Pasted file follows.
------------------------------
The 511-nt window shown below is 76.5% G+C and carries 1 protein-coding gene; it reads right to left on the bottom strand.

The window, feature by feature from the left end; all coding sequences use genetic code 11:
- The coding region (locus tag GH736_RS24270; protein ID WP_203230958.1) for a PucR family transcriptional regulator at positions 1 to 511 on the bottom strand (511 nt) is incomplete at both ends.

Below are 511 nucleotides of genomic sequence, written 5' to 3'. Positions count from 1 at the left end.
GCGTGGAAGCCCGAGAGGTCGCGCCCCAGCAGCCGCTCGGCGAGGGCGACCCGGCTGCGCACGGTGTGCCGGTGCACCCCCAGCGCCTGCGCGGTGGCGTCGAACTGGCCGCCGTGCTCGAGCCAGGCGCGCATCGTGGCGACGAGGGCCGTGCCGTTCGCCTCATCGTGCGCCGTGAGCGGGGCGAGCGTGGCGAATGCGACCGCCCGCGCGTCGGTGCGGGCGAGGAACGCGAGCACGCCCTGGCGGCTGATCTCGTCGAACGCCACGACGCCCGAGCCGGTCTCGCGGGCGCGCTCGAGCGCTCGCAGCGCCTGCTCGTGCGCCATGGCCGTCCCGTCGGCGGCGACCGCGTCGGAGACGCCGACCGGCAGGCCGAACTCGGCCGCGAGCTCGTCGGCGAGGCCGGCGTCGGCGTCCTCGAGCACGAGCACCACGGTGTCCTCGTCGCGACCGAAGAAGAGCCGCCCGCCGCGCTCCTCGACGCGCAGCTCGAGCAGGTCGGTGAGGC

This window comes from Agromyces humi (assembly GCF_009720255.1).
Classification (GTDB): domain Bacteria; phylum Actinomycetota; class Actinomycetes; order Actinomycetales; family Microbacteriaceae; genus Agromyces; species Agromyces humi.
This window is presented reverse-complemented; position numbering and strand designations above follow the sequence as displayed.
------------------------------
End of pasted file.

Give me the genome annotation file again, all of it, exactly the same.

The 511-nt window shown below is 76.5% G+C and carries 1 protein-coding gene; it reads right to left on the bottom strand.

The window, feature by feature from the left end; all coding sequences use genetic code 11:
- The coding region (locus tag GH736_RS24270; protein ID WP_203230958.1) for a PucR family transcriptional regulator at positions 1 to 511 on the bottom strand (511 nt) is incomplete at both ends.

Below are 511 nucleotides of genomic sequence, written 5' to 3'. Positions count from 1 at the left end.
GCGTGGAAGCCCGAGAGGTCGCGCCCCAGCAGCCGCTCGGCGAGGGCGACCCGGCTGCGCACGGTGTGCCGGTGCACCCCCAGCGCCTGCGCGGTGGCGTCGAACTGGCCGCCGTGCTCGAGCCAGGCGCGCATCGTGGCGACGAGGGCCGTGCCGTTCGCCTCATCGTGCGCCGTGAGCGGGGCGAGCGTGGCGAATGCGACCGCCCGCGCGTCGGTGCGGGCGAGGAACGCGAGCACGCCCTGGCGGCTGATCTCGTCGAACGCCACGACGCCCGAGCCGGTCTCGCGGGCGCGCTCGAGCGCTCGCAGCGCCTGCTCGTGCGCCATGGCCGTCCCGTCGGCGGCGACCGCGTCGGAGACGCCGACCGGCAGGCCGAACTCGGCCGCGAGCTCGTCGGCGAGGCCGGCGTCGGCGTCCTCGAGCACGAGCACCACGGTGTCCTCGTCGCGACCGAAGAAGAGCCGCCCGCCGCGCTCCTCGACGCGCAGCTCGAGCAGGTCGGTGAGGC

This window comes from Agromyces humi (assembly GCF_009720255.1).
Classification (GTDB): domain Bacteria; phylum Actinomycetota; class Actinomycetes; order Actinomycetales; family Microbacteriaceae; genus Agromyces; species Agromyces humi.
This window is presented reverse-complemented; position numbering and strand designations above follow the sequence as displayed.